Hydrogen revolution means the end of the line for diesel trains in rural beauty spots

·3-min read
A train makes its way through the scenic countryside near Strickland Mill, Cumbria. Hydrogen trains have been proposed to replace deisel engines in remote beauty spots
A train makes its way through the scenic countryside near Strickland Mill, Cumbria. Hydrogen trains have been proposed to replace deisel engines in remote beauty spots

New hydrogen-powered trains will replace diesel engines on remote rail lines to cut emissions in some of the most beautiful parts of the country.

The new hydrogen trains - which are due to carry passengers from 2023 - will be deployed on lines such as in the Lake District, where diesel trains take tourists along the 10 mile route to Windermere station from Oxenholme, near Kendal. Another hydrogen train is planned between Shrewsbury and mid-Wales.

The Government is due to release its national hydrogen strategy next month. One Whitehall source said that hydrogen-powered trains were a “low carbon alternative” to diesel because the lines were so difficult to electrify.

An industry source added: “It is the bits of the network where either it is because it is a national park, or it would cost too much to put in the infrastructure, then they will use hydrogen trains, so they don’t ruin the countryside.”

Push to heat homes with hydrogen

Hydrogen has long been seen as one of the more promising clean energies of the future for larger vehicles such as trains, lorries and planes.

Last year, Grant Shapps, the Transport Secretary, was aboard a low-carbon HydroFLEX train for its inaugural journey, along lines between Long Marston, in Warwickshire, and Evesham, Worcestershire.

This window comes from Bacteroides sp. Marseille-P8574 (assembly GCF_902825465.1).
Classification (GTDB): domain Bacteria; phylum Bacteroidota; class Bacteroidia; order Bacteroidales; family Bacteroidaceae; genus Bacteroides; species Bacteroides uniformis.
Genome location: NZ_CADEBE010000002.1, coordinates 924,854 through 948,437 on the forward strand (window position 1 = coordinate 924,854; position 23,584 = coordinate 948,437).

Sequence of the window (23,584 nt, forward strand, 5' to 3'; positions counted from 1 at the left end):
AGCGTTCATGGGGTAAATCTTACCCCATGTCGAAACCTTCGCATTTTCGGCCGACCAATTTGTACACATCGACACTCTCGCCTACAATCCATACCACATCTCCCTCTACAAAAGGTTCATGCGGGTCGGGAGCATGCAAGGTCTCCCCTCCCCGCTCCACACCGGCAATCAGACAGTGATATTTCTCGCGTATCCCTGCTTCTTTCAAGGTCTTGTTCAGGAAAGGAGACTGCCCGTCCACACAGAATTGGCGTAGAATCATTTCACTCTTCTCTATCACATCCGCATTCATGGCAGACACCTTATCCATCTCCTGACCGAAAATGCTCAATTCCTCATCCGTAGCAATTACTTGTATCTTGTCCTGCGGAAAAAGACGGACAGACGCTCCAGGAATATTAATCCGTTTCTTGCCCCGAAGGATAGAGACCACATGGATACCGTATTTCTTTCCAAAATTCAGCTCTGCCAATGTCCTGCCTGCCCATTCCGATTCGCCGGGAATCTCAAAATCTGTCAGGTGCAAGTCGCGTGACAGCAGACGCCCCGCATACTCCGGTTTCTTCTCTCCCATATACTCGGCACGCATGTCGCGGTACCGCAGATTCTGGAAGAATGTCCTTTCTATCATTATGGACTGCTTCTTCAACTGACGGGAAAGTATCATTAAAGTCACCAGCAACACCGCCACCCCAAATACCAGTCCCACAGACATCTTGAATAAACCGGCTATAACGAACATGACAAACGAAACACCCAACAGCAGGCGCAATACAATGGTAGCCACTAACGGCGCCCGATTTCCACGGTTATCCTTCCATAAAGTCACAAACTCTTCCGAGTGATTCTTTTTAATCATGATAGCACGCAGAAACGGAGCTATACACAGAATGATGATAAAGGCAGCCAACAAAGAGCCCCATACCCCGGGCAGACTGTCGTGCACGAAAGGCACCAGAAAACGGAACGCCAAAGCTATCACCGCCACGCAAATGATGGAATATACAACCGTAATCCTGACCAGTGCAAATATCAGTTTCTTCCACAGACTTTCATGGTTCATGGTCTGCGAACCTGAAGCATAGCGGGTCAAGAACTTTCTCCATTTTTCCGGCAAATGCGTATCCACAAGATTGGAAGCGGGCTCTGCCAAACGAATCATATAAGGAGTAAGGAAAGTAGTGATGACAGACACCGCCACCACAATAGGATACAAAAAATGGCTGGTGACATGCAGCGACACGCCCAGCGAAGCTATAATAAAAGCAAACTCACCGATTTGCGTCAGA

Electrified trains are effectively carbon neutral if they run on energy from renewable sources.
Hydrogen trains could negate the need for expensive electrification projects as the UK aims to be carbon neutral by 2050.

Ministers have also been funding hydrogen-powered trucks in Glasgow, while capacity for liquefied hydrogen could be found at ports.

A further idea is for entire towns to be built with the homes heated by hydrogen power to see whether it can replace gas in domestic heating. A street of homes in Gateshead was being heated by hydrogen to see if “it can be a commercially viable alternative to gas”, one source said.

Government insiders played down reports last week that the push for hydrogen would result in soaring domestic bills, in part because the roll-out of hydrogen was only very limited.

The strategy will set out plans for a “contracts for difference” scheme for hydrogen. The contracts have been used to bring down the cost of renewable energy. The contract enables the generator to stabilise its revenues at a pre-agreed level for the duration of the contract, which in turn incentivises the market to invest in the new technology.

Critics have warned that it can carry a higher cost for consumers. However, government sources pointed out that every time auctions for the contracts were carried out, the price for the power had fallen, which has meant that offshore wind energy was now 70 per cent cheaper than it was 10 years ago. Over the same period, £47 billion has been invested in offshore wind.

Separately, Lord Lawson of Blaby, a director of the Global Warming Policy Forum, wrote to Boris Johnson, the Prime Minister, warning of “extraordinary” and “highly implausible” costs of “decarbonising the economy”.

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